At its headwaters in northern Minnesota, the Mississippi River is a narrow creek, still more or less pristine.
By the time it reaches the Gulf of Mexico, more than 2,300 miles downstream, it has accumulated so much nitrogen and phosphorous that its mouth is surrounded by the world’s largest dead zone – nearly 6,000 to 7,000 square miles of oxygen-starved water in which few species can survive.
The river and its relationship to the communities that live along its banks is the subject of The Mighty Mississippi, Emerson MFA student and filmmaker Keely Kernan’s documentary thesis project and winner of a prestigious Princess Grace Award. The project will feature an online multimedia component featuring short vignettes, an interactive map of the river, and public advocacy resources.
“I just think now, more than ever, we need to reconnect with natural resources we use daily and [with] where they’re coming from,” Kernan said from St. Louis, halfway through her journey downstream to film for the documentary. “The project for me is a way to explore how to reestablish that connection to water, to our natural resources. I’m trying to let the river speak for itself as much as possible.”
The Princess Grace Awards recognize and financially support emerging artists in film, theatre, and dance, and are selected by a panel of experts in the respective fields. The program is administered through the Princess Grace Foundation – USA, a nonprofit established in 1984 by Prince Rainier III of Monaco to honor the legacy of his late wife, former film star Grace Kelly.
Past winners have included Tony Award winning playwright Tony Kushner and actor Leslie Odom Jr., Golden Globe winner Oscar Isaac, Alvin Ailey American Dance Theater Artistic Director Robert Battle, American Ballet Theatre’s Gillian Murphy, True Detective director Cary Fukunaga, SpongeBob SquarePants creator Stephen Hillenburg, and MacArthur “Genius” grant winner and choreographer Michelle Dorrance.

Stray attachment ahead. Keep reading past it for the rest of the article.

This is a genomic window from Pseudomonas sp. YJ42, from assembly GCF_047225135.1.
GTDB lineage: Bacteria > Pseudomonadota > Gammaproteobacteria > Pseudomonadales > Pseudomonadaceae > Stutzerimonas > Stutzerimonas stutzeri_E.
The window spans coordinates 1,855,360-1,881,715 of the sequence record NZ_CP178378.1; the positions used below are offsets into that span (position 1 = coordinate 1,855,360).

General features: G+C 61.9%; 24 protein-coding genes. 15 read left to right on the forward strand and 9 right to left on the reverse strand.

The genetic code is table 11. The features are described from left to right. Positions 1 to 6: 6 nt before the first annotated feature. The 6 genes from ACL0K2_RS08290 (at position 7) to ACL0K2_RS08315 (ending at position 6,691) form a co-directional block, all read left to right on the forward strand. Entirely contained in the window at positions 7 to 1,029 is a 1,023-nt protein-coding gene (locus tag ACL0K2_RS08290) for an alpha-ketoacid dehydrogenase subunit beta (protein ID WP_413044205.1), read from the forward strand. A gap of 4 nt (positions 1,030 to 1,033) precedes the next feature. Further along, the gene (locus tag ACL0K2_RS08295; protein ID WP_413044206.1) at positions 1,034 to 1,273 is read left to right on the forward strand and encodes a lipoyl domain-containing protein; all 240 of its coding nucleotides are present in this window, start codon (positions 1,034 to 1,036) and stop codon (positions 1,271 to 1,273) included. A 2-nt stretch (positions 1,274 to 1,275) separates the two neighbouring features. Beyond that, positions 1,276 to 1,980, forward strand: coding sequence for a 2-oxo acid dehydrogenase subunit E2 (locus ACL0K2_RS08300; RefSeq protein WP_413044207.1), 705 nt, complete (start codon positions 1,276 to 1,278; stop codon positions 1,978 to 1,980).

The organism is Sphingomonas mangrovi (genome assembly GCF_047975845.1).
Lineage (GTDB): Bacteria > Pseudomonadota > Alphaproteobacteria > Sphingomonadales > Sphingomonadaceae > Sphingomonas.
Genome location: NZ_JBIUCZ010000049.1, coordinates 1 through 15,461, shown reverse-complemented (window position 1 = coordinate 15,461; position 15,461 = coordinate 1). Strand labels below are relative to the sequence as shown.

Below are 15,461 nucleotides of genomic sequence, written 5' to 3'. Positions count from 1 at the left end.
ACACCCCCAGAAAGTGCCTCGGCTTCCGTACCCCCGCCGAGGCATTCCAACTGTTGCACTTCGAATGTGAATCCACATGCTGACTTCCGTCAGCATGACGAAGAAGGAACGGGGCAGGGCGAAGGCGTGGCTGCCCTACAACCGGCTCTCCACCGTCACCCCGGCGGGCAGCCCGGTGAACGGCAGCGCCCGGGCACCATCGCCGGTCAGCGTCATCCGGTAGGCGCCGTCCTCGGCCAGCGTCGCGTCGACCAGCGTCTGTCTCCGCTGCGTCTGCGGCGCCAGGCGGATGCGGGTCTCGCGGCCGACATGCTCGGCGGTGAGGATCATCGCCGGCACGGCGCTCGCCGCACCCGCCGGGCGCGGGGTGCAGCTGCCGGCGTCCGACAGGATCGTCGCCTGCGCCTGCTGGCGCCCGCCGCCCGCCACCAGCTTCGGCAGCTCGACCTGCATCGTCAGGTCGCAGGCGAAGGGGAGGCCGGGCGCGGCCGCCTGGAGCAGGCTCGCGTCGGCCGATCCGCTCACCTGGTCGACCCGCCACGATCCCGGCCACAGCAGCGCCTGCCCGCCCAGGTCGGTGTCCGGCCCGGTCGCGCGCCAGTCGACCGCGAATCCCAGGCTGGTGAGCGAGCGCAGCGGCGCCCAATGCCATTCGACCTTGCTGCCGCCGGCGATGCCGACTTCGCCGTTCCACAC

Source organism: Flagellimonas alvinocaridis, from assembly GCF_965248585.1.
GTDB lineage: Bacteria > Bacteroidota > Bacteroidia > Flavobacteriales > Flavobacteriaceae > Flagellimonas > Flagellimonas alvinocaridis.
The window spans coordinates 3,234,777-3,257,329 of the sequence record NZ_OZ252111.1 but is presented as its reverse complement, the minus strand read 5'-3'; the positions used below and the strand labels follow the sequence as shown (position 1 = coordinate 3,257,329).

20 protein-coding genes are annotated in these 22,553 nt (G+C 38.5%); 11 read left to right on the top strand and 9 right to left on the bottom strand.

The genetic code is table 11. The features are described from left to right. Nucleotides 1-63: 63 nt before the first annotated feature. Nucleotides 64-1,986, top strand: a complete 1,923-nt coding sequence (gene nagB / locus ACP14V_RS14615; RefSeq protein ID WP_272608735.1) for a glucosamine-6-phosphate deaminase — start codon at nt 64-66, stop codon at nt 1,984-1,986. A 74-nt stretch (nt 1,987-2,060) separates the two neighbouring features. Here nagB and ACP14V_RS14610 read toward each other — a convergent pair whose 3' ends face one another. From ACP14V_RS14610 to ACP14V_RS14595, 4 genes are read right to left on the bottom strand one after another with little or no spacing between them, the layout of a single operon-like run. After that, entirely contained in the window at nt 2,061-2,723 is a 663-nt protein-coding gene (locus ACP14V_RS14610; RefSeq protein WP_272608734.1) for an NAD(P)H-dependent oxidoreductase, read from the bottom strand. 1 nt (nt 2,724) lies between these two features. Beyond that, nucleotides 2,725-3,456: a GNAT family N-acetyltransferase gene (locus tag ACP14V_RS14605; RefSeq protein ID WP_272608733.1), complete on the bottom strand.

“It will fundamentally be very helpful,” Kernan said of the award.
Kernan said the inspiration for the film came from her mentor, Sharon Day, an Ojibwe “water walker” who leads spiritual walks along America’s rivers to raise awareness of pollution and the importance of water. Kernan has done videography for Day’s group, NibiWalk, as well as the Indigenous Peoples Task Force in Minnesota.
The Mississippi River is not just a shipping channel through the middle of the country, it also provides daily water for more than 50 cities and receives waste from communities, businesses, and farms – the major source of the chemicals causing the dead zone.
Kernan said while the Mississippi is the star of the film, she’s capturing the voices of the people who live along the river, and whose lives are intrinsically bound to its waters – whether they know it or not.
“We all live downstream from someone,” Kernan said in her project summary. “I want the audience to come to understand the complexity of the river, and the transformation that occurs from its beginning to end.”
Kernan, a freelance photographer and filmmaker whose work has focused on the environment and natural resources, has produced pieces for The Guardian, The Huffington Post, and CCTV Africa.
Her work has been screened and/or exhibited at the DC Environmental Film Festival, Carnegie Institution for Science, Big Sky Documentary Film Festival, American Conservation Film Festival, the Environmental Film Festival at Yale, Charleston International Film Festival, the Natural Resources Defense Council, the Gordon Parks Museum, and Emerson’s own Bright Lights Film Series partnering with MIT’s Women Take the Reel Film Festival.
She said as a graduate student at Emerson, she’s appreciated the sense of experimentation and collaboration.
“I think what’s great about Emerson is that there are a ton of different resources and there’s obviously a community there of people doing different things when it comes to fiction film, documentary film, and experimental film,” she said.